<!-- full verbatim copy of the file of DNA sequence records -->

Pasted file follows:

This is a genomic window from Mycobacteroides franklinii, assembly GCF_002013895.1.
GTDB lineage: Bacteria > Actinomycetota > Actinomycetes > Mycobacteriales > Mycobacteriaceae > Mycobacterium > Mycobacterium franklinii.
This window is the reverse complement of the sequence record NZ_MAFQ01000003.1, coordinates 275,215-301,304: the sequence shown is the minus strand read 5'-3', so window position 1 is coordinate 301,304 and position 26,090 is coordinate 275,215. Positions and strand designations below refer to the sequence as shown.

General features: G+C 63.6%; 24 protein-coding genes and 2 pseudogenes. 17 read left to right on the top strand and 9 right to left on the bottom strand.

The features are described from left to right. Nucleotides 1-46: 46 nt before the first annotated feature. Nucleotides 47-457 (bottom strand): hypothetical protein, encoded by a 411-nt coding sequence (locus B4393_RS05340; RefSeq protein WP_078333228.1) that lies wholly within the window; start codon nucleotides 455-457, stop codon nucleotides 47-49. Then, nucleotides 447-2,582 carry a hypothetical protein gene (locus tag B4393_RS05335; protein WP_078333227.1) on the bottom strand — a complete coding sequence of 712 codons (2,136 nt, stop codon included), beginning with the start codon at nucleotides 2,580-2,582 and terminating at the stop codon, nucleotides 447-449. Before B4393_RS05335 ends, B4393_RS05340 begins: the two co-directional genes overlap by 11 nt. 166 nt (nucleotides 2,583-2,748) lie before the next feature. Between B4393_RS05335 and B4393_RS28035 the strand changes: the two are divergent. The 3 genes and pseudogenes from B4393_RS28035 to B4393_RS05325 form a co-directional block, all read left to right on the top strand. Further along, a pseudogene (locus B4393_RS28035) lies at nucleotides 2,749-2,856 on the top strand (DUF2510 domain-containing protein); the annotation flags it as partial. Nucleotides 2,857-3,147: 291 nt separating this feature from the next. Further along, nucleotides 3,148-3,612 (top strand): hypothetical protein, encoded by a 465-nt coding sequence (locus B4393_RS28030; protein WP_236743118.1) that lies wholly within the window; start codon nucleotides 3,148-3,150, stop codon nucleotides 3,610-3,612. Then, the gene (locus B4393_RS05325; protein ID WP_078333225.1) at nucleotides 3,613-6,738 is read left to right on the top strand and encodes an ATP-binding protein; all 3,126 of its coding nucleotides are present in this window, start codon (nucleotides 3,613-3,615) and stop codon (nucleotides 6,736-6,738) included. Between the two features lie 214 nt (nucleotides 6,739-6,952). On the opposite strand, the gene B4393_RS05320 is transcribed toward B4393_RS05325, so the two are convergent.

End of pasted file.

This is a genomic window from Mycobacteroides franklinii, assembly GCF_002013895.1.
GTDB lineage: Bacteria > Actinomycetota > Actinomycetes > Mycobacteriales > Mycobacteriaceae > Mycobacterium > Mycobacterium franklinii.
This window is the reverse complement of the sequence record NZ_MAFQ01000003.1, coordinates 275,215-301,304: the sequence shown is the minus strand read 5'-3', so window position 1 is coordinate 301,304 and position 26,090 is coordinate 275,215. Positions and strand designations below refer to the sequence as shown.

General features: G+C 63.6%; 24 protein-coding genes and 2 pseudogenes. 17 read left to right on the top strand and 9 right to left on the bottom strand.

The features are described from left to right. Nucleotides 1-46: 46 nt before the first annotated feature. Nucleotides 47-457 (bottom strand): hypothetical protein, encoded by a 411-nt coding sequence (locus B4393_RS05340; RefSeq protein WP_078333228.1) that lies wholly within the window; start codon nucleotides 455-457, stop codon nucleotides 47-49. Then, nucleotides 447-2,582 carry a hypothetical protein gene (locus tag B4393_RS05335; protein WP_078333227.1) on the bottom strand — a complete coding sequence of 712 codons (2,136 nt, stop codon included), beginning with the start codon at nucleotides 2,580-2,582 and terminating at the stop codon, nucleotides 447-449. Before B4393_RS05335 ends, B4393_RS05340 begins: the two co-directional genes overlap by 11 nt. 166 nt (nucleotides 2,583-2,748) lie before the next feature. Between B4393_RS05335 and B4393_RS28035 the strand changes: the two are divergent. The 3 genes and pseudogenes from B4393_RS28035 to B4393_RS05325 form a co-directional block, all read left to right on the top strand. Further along, a pseudogene (locus B4393_RS28035) lies at nucleotides 2,749-2,856 on the top strand (DUF2510 domain-containing protein); the annotation flags it as partial. Nucleotides 2,857-3,147: 291 nt separating this feature from the next. Further along, nucleotides 3,148-3,612 (top strand): hypothetical protein, encoded by a 465-nt coding sequence (locus B4393_RS28030; protein WP_236743118.1) that lies wholly within the window; start codon nucleotides 3,148-3,150, stop codon nucleotides 3,610-3,612. Then, the gene (locus B4393_RS05325; protein ID WP_078333225.1) at nucleotides 3,613-6,738 is read left to right on the top strand and encodes an ATP-binding protein; all 3,126 of its coding nucleotides are present in this window, start codon (nucleotides 3,613-3,615) and stop codon (nucleotides 6,736-6,738) included. Between the two features lie 214 nt (nucleotides 6,739-6,952). On the opposite strand, the gene B4393_RS05320 is transcribed toward B4393_RS05325, so the two are convergent.